Chris Wilkinson shares his thoughts on Inua Ellams’ ‘An Evening with an Immigrant’ and why it is such an important show in our time.
Setting himself down on a stool in the stripped, grey rooms of the Alphabetti theatre, Inua Ellams reads aloud a poem. The poem is called ‘I come from a long line of troublemakers’, and tells of a Nigerian Grandfather who ran so fast from a furious mob that the dirt ‘couldn’t catch his footsteps’. The story of the parents is then told, one a Christian, one a Muslim, who by simply being together invited the intense disapproval of an entire community. You may be surprised to find that by this time, the crowd this poet has been attending to are beside themselves with laughter.
He speaks with vivid imagery of the joys of growing up in Nigeria but of the brutal dislocations of moving to the British Isles.
Inua Ellams has been writing for a while now, and his prominence has been recognised by numerous awards, by sold-out ticket sales, and by a visit to Buckingham Palace. But this ‘evening’ I can say is something particularly special to our time.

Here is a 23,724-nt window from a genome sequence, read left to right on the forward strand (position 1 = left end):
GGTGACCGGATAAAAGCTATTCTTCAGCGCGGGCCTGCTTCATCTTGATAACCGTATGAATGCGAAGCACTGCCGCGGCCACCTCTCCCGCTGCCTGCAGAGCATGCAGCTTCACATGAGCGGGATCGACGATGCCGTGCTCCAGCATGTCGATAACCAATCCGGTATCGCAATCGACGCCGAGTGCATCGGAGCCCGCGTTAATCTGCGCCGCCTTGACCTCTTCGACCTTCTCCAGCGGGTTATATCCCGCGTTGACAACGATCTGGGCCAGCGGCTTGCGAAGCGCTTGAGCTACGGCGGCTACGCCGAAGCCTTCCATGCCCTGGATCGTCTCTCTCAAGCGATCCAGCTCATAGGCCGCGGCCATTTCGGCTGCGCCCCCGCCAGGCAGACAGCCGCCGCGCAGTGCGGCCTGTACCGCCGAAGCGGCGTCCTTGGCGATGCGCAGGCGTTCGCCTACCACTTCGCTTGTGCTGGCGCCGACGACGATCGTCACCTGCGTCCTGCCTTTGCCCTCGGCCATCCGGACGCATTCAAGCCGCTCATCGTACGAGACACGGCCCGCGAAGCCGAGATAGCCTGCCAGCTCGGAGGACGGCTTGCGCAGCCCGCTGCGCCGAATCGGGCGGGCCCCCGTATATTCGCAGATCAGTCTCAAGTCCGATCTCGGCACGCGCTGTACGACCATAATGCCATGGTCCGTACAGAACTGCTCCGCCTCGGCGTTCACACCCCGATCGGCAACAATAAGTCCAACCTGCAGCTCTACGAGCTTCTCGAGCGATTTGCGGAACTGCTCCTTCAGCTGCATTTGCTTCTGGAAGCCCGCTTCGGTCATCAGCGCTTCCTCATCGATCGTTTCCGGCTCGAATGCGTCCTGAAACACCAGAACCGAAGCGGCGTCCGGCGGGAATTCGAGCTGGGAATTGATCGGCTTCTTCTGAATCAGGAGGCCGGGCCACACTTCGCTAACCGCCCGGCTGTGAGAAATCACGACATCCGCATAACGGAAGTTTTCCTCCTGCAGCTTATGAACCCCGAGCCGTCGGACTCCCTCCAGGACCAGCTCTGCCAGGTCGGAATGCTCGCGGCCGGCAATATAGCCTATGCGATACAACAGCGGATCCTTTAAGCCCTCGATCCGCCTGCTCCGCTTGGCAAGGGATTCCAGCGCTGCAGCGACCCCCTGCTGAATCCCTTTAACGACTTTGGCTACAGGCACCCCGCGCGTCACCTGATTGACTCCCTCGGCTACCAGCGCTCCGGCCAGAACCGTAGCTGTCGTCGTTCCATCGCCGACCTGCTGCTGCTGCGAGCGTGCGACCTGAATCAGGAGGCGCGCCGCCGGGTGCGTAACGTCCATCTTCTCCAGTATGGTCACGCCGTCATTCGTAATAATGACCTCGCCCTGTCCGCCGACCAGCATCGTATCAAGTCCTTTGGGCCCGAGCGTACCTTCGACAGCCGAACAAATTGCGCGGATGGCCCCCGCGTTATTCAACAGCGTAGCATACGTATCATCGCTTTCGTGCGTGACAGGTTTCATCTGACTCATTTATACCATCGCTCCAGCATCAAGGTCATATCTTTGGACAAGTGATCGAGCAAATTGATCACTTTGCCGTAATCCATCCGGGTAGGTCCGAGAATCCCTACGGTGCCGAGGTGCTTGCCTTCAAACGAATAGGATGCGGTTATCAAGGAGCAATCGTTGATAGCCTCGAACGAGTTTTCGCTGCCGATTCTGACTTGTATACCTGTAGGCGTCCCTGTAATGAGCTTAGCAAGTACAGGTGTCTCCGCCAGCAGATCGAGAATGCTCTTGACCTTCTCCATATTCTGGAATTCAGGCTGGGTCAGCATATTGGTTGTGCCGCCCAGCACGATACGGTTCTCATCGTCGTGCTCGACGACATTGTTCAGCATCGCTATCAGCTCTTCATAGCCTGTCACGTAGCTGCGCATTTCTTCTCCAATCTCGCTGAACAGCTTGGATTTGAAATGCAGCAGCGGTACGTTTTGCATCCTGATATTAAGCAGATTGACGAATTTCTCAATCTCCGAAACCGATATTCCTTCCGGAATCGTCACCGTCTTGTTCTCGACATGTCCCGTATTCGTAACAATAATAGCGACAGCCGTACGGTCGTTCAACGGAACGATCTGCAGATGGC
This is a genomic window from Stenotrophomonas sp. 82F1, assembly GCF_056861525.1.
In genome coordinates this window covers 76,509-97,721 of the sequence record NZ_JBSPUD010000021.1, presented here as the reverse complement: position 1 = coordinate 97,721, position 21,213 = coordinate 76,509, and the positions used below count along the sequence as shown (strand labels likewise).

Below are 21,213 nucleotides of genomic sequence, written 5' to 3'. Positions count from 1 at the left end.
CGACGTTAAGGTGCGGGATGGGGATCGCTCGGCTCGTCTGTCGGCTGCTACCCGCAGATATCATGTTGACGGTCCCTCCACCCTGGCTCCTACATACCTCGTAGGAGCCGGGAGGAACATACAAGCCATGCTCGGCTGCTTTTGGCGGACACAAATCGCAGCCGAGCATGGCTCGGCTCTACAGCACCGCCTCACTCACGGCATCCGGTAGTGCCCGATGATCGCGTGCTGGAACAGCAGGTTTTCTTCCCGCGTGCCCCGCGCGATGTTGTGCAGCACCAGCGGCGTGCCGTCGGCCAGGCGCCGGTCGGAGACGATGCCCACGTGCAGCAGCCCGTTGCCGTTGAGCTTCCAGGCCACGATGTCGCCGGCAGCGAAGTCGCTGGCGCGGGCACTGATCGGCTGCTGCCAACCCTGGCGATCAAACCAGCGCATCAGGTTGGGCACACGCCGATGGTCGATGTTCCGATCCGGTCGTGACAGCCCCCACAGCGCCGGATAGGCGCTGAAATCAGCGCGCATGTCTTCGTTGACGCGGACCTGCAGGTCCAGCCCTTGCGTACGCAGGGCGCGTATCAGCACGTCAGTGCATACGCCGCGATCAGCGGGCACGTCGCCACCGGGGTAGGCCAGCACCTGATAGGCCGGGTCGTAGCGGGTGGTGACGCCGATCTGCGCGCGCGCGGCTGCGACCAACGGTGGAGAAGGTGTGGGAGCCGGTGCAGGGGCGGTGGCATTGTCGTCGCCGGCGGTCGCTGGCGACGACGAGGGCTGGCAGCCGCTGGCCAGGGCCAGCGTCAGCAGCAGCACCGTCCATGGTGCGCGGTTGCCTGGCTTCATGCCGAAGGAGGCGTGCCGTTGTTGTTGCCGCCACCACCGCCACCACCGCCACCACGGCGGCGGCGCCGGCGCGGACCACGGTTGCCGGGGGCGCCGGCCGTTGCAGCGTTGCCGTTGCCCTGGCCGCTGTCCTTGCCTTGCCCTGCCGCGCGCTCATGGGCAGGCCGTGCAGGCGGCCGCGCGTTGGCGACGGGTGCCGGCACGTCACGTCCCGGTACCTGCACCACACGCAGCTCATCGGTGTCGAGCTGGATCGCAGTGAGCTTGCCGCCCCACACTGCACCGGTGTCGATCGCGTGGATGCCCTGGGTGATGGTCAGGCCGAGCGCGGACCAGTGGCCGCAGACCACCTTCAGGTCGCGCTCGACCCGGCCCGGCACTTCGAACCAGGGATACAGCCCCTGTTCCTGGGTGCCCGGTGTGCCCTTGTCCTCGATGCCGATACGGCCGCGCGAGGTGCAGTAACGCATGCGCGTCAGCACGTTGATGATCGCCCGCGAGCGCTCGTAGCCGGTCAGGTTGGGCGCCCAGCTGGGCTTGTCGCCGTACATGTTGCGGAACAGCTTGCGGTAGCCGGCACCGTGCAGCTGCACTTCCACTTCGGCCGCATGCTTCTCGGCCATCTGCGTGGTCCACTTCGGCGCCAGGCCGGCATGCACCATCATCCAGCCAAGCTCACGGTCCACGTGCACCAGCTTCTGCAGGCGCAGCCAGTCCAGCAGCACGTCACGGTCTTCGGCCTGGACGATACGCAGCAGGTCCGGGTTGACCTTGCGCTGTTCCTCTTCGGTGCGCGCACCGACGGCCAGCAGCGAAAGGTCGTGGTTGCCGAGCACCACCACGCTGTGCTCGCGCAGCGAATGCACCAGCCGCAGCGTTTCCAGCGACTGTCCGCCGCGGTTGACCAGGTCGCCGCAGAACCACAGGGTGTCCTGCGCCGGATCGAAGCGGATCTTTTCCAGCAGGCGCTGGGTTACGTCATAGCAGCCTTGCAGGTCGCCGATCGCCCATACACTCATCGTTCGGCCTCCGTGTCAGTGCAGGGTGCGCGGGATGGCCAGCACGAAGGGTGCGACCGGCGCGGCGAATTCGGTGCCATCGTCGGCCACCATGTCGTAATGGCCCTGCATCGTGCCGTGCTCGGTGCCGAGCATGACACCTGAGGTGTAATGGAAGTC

‘An evening with an Immigrant’ is a performance predicated upon the emotive power of memory, and because of this can switch almost instantly between the comic and the whimsical to the devastating and the unsettling. He speaks with vivid imagery of the joys of growing up in Nigeria but of the brutal dislocations of moving to the British Isles, and this fine balancing act subtly contributes to his final, overtly political message: The way immigrants are portrayed in this country is immoral. Ellams shows us that some people did not quite travel to this country but were transplanted here, for, as he points out using the words of a fellow poet, ‘for someone to leave home, home must be the jaws of a shark’.
Ellams is a wonder, and his poetry is, as he says in one dedication, for those ‘capsules of walking water – sculpted by the wind’.
Last modified: 20th October 2017